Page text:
3. Sue Shoemaker says:

    Here’s that link for the video:

  4. Sue Shoemaker says:

    Hi Sandy,

    You comment about the conversation stopping reminds me of the old E. F. Hutton commercial…”When E. F. Hutton (or Sandy) talks, people listen.”

    Why do you think that happens?

    THE FOURTH TURNING is one of my all-time favorite and most referred to books ever. I hope you find it interesting.

    Many years ago, probably about 30 or so, I saw a film by Morris Massey entitled, “What You Are Is Where You Were When.” What he said made a huge impact on me regarding “generations” and how we are influenced by what is happening in the world around us. (I’ll add a link below of a short video of Massey that you may enjoy.)

    THE FOURTH TURNING helped to expand my understanding and interest in the topic of generations.

    Good “talking” with you, Sandy!

  5. Sue Shoemaker says:

    Hi Sandy!

    Your comment regarding having “very little in common with Baby Boomers” caught my eye. I have been very interested in the concept of “generations” for many years.

    Have you heard of or read the book entitled THE FOURTH TURNING by William Strauss and Neil Howe? This is the website:

    According to Strauss and Howe, being born in 1943 puts you at the start of the Baby Boom, and 1960 is the end of that generation. Interestingly, when we hear news reports regarding Baby Boomers, the birth years for that generation begin with 1946 and end with 1964…supposedly, the youngest Baby Boomers turned 50 in 2014.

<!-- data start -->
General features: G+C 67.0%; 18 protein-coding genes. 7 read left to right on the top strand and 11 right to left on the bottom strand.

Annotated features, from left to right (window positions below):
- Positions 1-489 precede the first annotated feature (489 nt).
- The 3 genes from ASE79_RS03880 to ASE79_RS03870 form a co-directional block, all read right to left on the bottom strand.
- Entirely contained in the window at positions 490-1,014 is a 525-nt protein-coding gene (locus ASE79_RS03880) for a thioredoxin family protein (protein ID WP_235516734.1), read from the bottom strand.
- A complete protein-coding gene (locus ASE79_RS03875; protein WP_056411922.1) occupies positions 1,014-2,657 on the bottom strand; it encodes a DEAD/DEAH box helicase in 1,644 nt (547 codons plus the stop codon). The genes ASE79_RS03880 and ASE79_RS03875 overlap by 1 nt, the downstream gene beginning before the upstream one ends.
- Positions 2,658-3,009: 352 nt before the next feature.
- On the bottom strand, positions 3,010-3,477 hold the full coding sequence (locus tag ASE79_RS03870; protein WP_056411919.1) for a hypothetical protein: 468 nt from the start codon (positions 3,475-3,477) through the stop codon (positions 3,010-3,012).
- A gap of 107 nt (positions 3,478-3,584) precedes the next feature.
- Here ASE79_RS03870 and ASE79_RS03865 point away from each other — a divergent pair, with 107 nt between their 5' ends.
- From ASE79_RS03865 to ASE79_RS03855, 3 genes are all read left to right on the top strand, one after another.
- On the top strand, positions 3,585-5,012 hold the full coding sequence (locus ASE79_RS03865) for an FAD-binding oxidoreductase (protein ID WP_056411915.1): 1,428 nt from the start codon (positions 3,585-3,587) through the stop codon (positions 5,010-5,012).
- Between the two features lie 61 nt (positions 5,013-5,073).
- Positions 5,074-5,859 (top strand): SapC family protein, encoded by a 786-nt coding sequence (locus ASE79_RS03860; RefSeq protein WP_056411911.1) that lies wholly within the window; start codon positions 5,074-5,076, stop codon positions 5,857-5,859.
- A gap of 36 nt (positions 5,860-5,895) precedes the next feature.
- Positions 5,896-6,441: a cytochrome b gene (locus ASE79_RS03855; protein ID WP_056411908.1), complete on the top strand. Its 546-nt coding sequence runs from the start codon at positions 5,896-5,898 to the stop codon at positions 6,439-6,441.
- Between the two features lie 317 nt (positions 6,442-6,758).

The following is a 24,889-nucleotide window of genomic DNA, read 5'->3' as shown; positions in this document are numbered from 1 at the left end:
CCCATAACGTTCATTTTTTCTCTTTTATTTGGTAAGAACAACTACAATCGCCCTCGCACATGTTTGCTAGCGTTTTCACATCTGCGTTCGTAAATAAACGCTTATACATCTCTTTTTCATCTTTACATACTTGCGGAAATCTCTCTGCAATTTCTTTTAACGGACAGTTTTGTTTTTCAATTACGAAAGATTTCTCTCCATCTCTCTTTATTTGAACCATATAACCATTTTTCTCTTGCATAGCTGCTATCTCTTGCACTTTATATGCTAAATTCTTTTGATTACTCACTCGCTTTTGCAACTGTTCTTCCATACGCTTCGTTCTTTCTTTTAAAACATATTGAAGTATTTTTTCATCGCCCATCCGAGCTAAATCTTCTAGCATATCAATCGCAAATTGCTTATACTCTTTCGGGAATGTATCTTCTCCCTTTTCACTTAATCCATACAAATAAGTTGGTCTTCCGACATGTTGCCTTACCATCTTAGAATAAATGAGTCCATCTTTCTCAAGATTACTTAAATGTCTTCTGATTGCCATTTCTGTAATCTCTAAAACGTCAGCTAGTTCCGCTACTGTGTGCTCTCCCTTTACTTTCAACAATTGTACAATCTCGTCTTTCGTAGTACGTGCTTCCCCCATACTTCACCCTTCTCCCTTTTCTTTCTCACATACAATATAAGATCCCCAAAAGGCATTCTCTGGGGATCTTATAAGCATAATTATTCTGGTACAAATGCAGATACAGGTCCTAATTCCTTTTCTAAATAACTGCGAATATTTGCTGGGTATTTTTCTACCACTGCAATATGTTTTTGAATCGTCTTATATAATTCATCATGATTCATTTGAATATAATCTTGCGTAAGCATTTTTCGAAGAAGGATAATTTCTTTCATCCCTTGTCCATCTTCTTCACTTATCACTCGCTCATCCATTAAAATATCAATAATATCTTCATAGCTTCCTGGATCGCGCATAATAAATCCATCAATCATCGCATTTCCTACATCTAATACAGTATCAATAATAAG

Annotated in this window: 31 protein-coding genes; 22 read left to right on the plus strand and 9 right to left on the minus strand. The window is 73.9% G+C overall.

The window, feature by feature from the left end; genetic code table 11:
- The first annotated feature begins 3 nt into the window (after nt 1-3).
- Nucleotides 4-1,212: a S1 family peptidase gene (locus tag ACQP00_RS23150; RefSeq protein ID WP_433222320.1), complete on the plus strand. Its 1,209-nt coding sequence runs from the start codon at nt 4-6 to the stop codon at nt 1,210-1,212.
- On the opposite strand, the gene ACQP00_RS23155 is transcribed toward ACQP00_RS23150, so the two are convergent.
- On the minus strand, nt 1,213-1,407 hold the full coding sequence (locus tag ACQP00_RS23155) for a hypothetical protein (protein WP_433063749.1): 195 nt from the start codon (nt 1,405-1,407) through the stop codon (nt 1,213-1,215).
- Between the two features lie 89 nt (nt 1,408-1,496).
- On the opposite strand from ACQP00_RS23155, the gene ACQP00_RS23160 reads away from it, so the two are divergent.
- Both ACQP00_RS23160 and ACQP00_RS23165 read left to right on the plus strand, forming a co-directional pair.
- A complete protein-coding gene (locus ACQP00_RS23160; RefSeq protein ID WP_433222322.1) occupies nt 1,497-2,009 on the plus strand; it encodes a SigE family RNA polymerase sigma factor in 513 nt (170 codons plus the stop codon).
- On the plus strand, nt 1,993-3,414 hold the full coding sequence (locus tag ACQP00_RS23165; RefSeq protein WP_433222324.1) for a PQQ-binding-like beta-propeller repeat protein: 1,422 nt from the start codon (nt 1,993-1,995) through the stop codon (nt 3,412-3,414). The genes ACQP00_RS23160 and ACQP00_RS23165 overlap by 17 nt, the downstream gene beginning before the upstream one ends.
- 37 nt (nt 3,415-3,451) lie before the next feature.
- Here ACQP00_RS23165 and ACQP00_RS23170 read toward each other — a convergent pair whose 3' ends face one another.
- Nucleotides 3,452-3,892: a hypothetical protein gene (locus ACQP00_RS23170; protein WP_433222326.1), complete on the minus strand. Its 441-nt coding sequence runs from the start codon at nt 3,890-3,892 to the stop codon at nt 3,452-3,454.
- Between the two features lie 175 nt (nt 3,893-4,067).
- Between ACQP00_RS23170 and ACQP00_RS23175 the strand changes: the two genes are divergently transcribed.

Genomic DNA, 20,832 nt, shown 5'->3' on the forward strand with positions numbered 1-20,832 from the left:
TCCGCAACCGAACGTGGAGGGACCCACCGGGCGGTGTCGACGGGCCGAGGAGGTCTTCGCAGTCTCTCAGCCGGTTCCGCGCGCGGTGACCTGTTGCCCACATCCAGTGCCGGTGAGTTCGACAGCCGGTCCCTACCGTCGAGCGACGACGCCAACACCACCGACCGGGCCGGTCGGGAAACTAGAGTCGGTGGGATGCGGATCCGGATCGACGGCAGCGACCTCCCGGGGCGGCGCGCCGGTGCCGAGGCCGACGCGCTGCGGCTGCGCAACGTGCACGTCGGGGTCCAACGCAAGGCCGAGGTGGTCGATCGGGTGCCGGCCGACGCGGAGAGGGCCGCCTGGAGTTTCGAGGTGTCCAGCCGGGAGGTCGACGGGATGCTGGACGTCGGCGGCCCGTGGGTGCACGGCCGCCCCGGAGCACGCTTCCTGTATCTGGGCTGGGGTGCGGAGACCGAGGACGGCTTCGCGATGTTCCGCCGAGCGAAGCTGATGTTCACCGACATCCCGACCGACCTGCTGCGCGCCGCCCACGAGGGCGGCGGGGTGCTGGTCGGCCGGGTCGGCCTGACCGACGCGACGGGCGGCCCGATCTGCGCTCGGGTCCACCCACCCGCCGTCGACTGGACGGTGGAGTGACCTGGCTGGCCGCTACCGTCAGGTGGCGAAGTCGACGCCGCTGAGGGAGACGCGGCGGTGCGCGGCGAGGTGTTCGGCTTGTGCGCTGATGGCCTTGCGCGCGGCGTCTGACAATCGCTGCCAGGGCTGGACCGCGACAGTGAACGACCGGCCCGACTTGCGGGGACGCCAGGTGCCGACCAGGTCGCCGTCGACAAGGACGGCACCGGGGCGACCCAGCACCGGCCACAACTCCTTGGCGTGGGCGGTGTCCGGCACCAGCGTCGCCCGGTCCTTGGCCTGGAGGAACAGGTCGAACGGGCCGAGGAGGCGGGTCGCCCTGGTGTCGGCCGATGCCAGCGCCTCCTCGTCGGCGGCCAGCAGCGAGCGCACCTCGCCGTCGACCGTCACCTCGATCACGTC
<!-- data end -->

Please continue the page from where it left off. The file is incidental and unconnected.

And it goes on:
So there is obvious “disagreement” and confusion with the actual years when one generation started and the last one ended. It’s not surprising you feel you may belong more in the previous generation (the Silent generation)…you are on the “cusp”…or “caught in the cracks.”

    You shared an interesting description of what sounds like a very satisfying life. You have experienced independent living…building a home on your own…and on-line dating. It seems like many women 70+ would find those subjects quite useful.

    Thanks for sharing your life with us!
    Sue, 65 years of life experience

    • sandy mason says:

      Thanks for the comment to my story. I am the oldest of three sisters. I was born during the war and my sisters after WWll. They were caught up in the Feminist revolution, hippie era, and anti war era. I was married and had babies by that time. My views on life are just not the same. I think of myself as an intelligent,open minded, honest and caring person and yet at some gatherings I cannot open my mouth to voice an opinion without having all conversation come to a full stop. I look forward to reading the book you suggested as I read several of the reviews and think it might make sense of these changes. Thank you, Sandy